And why? Does it permit them a world view in which the needs of others can be rationalized as “not their problem”? Or, is it simply that they like to hold on to a pure vision of economics where all problems are easily solved by appealing to a mechanism that requires no difficult choices be made? Not sure really. I’m sure the motives vary. But what is consistent, is the repetitive mantra that selfish profit taking will solve all social ills, if only permitted to run every facet of our lives.
    Look around. The highest standard of living, best health and longevity, most social trust, lowest crime and poverty, least corruption in government…. Every single one of these measures puts northern European, MARKET-SOCIALIST nations at the top, while America slides further and further down on every measure. And yes, America actually has a higher debt to GDP ratio than all of Europe taken together, even including the ‘failed states’ of Greece and Italy. Look it up.
    So, which will you believe. The failed mantra of selfish markets uber alles, or the historical, statistical facts staring you in the face?

    • LaurenD thank you for your comments. I find your comments both interesting and troubling. The market has responded to the need for a moral expression of business by creating B-corporations that are less controlled by the legal requirement to provide returns to shareholders.

      I am not naive enough to think that everyone that participates within the market will do good. Although I, who have been around for awhile, have seen many companies and corporations do good in the community with some of their profits. I would like to see more, but I am positive that will not happen. I am also convinced that corporations only do good for what they get out of it.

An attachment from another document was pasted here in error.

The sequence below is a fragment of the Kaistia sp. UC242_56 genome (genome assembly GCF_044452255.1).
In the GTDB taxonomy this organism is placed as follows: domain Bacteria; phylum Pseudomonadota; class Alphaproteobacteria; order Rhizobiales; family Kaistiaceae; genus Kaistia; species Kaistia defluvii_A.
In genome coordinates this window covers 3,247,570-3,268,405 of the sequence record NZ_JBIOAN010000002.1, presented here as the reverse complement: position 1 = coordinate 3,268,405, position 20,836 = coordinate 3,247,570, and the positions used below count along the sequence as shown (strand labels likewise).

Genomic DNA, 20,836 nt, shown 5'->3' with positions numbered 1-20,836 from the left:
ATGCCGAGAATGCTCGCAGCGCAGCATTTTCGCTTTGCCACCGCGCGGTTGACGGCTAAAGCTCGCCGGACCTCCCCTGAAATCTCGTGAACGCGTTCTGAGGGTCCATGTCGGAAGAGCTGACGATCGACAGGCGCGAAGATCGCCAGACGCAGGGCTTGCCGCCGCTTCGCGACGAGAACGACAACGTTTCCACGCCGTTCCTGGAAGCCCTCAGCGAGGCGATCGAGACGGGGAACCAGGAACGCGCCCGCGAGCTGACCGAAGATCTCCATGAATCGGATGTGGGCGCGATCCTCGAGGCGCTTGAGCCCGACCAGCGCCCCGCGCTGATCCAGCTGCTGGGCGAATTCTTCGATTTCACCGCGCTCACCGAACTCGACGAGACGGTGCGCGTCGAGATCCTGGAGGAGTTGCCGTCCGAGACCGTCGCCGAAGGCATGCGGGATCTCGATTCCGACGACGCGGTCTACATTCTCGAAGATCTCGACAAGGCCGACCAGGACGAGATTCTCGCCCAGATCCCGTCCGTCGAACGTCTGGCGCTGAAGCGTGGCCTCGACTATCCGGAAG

I don’t agree with your comment that Market-Socialist economies are stronger than America’s, as we can see with the European slide that is not the case. However, I do agree with you that we need to change our operation.

      LaurenD, my beef is with the individual. Large and small businesses are run by individuals. To say that their individual responsibility because one is a part of a large organization is flat out wrong. Regardless of whether larger organizations do good or not, does not remove individual responsibility to do good.

      If we as people choose to not help the marginalized we will become Panem, the mythical outcome of a rebellion in this country.

      I do appreciate your comments and look forward to a continued dialog.